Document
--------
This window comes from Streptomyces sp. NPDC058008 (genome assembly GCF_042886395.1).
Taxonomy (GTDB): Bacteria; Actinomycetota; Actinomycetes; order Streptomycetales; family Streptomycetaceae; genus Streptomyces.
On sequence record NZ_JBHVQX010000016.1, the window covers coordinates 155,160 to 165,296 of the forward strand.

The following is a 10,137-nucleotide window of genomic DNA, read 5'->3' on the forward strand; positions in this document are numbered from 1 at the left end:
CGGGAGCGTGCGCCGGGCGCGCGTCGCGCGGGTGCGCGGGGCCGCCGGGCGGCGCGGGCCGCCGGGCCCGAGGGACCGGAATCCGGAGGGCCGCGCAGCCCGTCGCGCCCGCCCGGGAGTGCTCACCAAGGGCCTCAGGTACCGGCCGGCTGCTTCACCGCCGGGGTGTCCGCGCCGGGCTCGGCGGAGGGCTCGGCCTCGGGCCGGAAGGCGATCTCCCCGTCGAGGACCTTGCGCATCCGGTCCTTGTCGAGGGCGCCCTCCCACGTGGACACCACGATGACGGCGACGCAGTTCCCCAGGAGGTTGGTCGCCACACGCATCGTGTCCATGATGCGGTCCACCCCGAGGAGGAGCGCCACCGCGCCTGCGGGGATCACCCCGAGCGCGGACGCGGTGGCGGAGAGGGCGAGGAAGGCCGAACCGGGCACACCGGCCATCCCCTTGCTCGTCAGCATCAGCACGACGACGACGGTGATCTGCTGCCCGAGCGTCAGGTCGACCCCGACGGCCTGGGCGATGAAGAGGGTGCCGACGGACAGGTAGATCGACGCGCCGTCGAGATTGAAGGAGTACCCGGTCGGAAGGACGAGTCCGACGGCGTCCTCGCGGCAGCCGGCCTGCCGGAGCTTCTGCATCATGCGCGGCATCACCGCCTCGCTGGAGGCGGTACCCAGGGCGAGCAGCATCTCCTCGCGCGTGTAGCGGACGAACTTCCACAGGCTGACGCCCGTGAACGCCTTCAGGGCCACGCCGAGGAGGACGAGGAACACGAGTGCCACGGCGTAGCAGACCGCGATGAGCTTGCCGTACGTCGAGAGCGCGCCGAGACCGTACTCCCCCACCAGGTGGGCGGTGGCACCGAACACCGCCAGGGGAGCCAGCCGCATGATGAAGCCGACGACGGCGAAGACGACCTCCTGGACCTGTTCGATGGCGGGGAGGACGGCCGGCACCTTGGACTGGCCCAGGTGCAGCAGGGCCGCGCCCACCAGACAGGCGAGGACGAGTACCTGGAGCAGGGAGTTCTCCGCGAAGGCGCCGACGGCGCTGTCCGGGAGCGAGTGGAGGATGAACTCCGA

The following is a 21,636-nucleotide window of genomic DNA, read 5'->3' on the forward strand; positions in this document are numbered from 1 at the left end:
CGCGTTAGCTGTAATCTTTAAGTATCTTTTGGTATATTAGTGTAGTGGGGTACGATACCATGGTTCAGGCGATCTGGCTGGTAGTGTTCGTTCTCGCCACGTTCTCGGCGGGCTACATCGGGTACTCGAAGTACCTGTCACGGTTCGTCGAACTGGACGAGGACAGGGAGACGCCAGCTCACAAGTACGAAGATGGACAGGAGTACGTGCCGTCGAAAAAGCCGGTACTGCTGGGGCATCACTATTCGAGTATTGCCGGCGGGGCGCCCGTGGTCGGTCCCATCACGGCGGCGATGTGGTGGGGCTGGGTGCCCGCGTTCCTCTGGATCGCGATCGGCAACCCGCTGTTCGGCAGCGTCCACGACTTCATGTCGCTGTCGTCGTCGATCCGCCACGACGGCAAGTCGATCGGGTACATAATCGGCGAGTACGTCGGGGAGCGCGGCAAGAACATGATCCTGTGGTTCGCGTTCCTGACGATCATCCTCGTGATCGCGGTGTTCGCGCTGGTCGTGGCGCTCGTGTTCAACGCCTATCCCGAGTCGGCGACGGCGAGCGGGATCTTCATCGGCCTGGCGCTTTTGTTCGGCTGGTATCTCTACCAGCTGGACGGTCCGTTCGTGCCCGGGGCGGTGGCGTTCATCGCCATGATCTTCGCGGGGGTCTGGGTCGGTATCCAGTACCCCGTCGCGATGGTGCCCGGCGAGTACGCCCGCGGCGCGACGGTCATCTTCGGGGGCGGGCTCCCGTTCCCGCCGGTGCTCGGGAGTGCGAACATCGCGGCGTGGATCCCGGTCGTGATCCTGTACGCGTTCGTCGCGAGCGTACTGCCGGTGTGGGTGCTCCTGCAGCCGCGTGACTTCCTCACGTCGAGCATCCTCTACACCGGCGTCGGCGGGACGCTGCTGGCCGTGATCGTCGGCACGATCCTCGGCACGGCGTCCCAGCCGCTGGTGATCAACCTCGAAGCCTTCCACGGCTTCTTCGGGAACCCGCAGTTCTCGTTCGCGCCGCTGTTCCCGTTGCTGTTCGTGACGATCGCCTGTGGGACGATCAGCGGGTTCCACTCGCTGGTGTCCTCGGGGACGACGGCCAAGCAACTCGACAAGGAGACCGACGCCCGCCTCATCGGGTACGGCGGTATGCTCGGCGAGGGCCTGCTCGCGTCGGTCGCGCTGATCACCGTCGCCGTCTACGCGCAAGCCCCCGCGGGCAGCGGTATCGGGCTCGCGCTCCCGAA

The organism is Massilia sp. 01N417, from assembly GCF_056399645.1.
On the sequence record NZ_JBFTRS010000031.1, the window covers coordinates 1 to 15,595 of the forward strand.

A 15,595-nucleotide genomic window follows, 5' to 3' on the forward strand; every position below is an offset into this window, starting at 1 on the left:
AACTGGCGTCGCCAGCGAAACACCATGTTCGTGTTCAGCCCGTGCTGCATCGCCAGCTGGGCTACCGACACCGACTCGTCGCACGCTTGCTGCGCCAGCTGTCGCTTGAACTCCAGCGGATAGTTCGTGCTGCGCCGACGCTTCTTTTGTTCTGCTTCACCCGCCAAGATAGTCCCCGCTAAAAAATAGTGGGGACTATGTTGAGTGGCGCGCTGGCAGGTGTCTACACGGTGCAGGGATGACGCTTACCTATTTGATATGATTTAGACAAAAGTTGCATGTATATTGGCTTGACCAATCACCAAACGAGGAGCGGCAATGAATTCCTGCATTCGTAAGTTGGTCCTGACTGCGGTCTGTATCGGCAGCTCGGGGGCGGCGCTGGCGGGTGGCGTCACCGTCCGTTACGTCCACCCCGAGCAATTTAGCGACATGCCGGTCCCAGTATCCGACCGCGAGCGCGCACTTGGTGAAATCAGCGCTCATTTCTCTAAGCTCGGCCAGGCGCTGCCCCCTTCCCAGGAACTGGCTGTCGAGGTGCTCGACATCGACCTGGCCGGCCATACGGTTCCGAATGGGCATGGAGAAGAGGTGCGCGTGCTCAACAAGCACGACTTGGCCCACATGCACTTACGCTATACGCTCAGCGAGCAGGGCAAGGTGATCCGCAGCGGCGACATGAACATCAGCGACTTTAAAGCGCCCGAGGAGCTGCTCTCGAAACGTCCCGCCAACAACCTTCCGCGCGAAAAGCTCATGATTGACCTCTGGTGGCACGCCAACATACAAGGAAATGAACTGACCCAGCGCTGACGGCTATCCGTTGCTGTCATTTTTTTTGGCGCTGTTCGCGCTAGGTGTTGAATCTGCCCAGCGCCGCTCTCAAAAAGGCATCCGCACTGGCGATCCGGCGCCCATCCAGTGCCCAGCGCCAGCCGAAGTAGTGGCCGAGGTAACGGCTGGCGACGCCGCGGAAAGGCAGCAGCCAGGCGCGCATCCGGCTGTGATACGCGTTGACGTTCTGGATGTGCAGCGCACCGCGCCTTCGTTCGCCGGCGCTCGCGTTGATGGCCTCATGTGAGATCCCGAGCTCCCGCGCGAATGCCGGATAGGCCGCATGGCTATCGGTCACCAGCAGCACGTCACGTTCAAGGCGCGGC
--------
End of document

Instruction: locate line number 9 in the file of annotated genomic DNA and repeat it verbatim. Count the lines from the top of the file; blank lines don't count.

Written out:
On the sequence record NZ_JBFTRS010000031.1, the window covers coordinates 1 to 15,595 of the forward strand.